warning signs of memory loss

As our loved ones age, it is important to watch out for signs of memory loss. The Centers for Disease Control and Prevention (CDC) notes that dementia is not a singular disease, but a general term for an impaired ability to remember, think, or make everyday decisions.

Signs of memory loss are indicators of when extra care may be necessary to protect your loved one’s well-being. Plus, elders with memory loss are less likely to identify or report abuse. 

If you think your loved one may have been the victim of elder abuse, the Florida elder abuse attorneys from Lytal, Reiter, Smith, Ivey, & Fronrath can help. Schedule a free consultation by calling (561) 655-1990 or visiting our site.

Memory Loss is a Main Symptom of Dementia

Of adults aged 65 years or over, it is estimated that about five million American adults have dementia. One of the most common types of dementia is Alzheimer’s disease. Dementia can be very obvious given particular signs and symptoms. In other cases, the older person may work to hide their memory loss.

When individuals are having difficulty remembering what they experience and where they have been recently, the opportunity for abusers to take advantage of the issue is magnified.

Regularly visiting older adults who are living in nursing homes is helpful to ensure that your loved one is healthy, both physically and mentally. This helps to guard against the potential of abuse, as we’ll explore below. 

Signs That Your Loved One May Have Dementia-Related Memory Loss

Memory issues may expose your older loved one to the risk of financial, emotional, or physical abuse in their nursing home. These warning signs of memory loss can help to provide you and your family early warning that something is not right.

Beyond keeping their memory in mind, it is also important to check up on the physical and mental health of your loved one in the nursing home. Changes in mood, everyday activities, and other behaviors can indicate that they are being abused. 

Asking the same question over and over again.

When your loved one asks the same questions over and over, that means that their short-term memory is not imprinting correctly. Difficulty remembering things in the short term can lead to costly complications in everyday life. 

It can also expose your loved ones to the risk of abuse, as they may not remember that it happened shortly after it occurred. Look out for bruises and injuries that your loved one does not have an explanation for to identify abuse.

Becoming increasingly confused about time, people, and places.

One sign of dementia-related issues is an increasing level of confusion about people, time, and places. They may forget the name of an acquaintance that they would otherwise remember. 

They may also struggle with determining when a particular experience happened, whether in the distant or recent past. 

Getting lost in places they’re familiar with.

A sign of memory loss is becoming lost in a location that your loved one is familiar with. Getting lost in their neighborhood, or in areas of the nursing home they should be familiar with, is a telltale sign of dementia-related memory loss.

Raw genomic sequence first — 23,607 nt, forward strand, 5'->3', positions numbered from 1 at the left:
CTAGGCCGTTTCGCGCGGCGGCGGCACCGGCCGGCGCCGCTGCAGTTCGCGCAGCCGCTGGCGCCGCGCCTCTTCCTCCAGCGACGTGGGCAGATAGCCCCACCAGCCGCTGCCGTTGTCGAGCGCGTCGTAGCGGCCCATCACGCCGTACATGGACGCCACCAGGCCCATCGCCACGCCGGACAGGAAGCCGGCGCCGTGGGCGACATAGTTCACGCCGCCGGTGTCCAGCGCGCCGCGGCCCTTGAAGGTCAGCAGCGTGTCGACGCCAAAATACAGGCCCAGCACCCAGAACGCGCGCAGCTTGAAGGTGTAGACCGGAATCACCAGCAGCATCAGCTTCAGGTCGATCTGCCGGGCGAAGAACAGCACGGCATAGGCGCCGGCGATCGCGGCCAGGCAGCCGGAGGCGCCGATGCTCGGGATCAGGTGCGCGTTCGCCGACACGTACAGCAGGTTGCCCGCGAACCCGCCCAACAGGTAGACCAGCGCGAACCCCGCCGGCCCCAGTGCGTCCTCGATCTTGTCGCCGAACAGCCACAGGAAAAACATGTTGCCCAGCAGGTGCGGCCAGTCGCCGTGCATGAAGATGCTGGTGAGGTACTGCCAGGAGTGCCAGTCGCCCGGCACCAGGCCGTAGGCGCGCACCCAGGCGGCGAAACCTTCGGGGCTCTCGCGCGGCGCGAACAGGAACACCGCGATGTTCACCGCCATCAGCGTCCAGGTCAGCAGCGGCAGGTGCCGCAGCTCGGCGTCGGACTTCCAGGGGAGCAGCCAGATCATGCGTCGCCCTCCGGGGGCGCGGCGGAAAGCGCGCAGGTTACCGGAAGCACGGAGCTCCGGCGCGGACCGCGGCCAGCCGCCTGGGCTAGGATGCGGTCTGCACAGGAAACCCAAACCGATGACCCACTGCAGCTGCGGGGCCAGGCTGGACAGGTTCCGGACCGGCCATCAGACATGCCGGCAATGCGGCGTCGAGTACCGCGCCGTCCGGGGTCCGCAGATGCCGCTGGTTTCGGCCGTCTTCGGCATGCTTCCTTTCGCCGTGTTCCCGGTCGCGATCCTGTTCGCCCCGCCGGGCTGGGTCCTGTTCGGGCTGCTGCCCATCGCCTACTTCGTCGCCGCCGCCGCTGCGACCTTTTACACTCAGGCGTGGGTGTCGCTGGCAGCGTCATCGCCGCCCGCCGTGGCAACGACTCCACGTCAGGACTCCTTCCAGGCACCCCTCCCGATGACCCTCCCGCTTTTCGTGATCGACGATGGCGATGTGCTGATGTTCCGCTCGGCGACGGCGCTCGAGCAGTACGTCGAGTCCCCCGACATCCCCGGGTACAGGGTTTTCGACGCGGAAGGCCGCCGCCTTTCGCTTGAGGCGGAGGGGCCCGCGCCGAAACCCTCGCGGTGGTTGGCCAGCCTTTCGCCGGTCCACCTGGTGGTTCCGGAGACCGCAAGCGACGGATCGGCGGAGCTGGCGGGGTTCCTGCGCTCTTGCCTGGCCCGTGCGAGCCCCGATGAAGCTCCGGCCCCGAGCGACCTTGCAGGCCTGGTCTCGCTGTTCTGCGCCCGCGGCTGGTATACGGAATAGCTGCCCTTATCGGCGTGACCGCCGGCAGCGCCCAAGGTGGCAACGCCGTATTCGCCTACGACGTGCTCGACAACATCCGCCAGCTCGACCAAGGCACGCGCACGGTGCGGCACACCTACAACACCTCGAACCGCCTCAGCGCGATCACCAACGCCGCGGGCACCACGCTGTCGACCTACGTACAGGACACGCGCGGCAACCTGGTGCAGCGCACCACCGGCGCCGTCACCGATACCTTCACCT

Repeatedly having trouble following directions.

The inability to follow directions is another indicator of difficulty with memory imprinting. If your loved one in a nursing home is having trouble following directions, it is important to keep up with their well-being. 

Staff may become frustrated with them as their memory issues worsen, so it is important to ensure that staff are caring and respectful of your loved one’s condition.

Not taking care of themselves.

An older person who fails to take care of themselves could be an indication that they’ve developed a memory problem. Everyday tasks of self-maintenance, like keeping clean, may slip through the cracks as your loved one’s memory issues magnify. 

Make sure that your loved one is cared for and attended to. If they start having issues, make sure to notify the nursing home.

Memory Loss Can Exacerbate Abuse

The National Institute on Aging notes that elders who are experiencing dementia and other memory-related issues can be at a greater risk of abuse. The most likely targets for elder abuse are older adults without much family or friend-based support, and especially persons with disabilities, memory problems, or dementia.

When an older adult is having memory issues, they may have difficulty remembering instances of abuse. Further, they may not recall how particular injuries happened, or know where their finances or personal belongings went. 

For those who would abuse the elderly, those with memory problems and dementia are easier targets, and these individuals need to be especially cared for to prevent abuse.

Concerned about your elderly loved one? We can help.

The state of Florida takes elder abuse seriously. If you suspect elder abuse it is important to file a report with the Florida Department of Children and Families, an organization in place to protect the rights of vulnerable persons of all ages. 

After you have filed a report and contacted the supervisors at the nursing home of your loved one, it is time to reach out to an elder abuse attorney.

For your risk-free, cost-free assessment of you or your loved one’s nursing home abuse injury, schedule a consultation with one of the experienced Florida elder abuse attorneys from Lytal, Reiter, Smith, Ivey, & Fronrath, or call (561) 655-1990.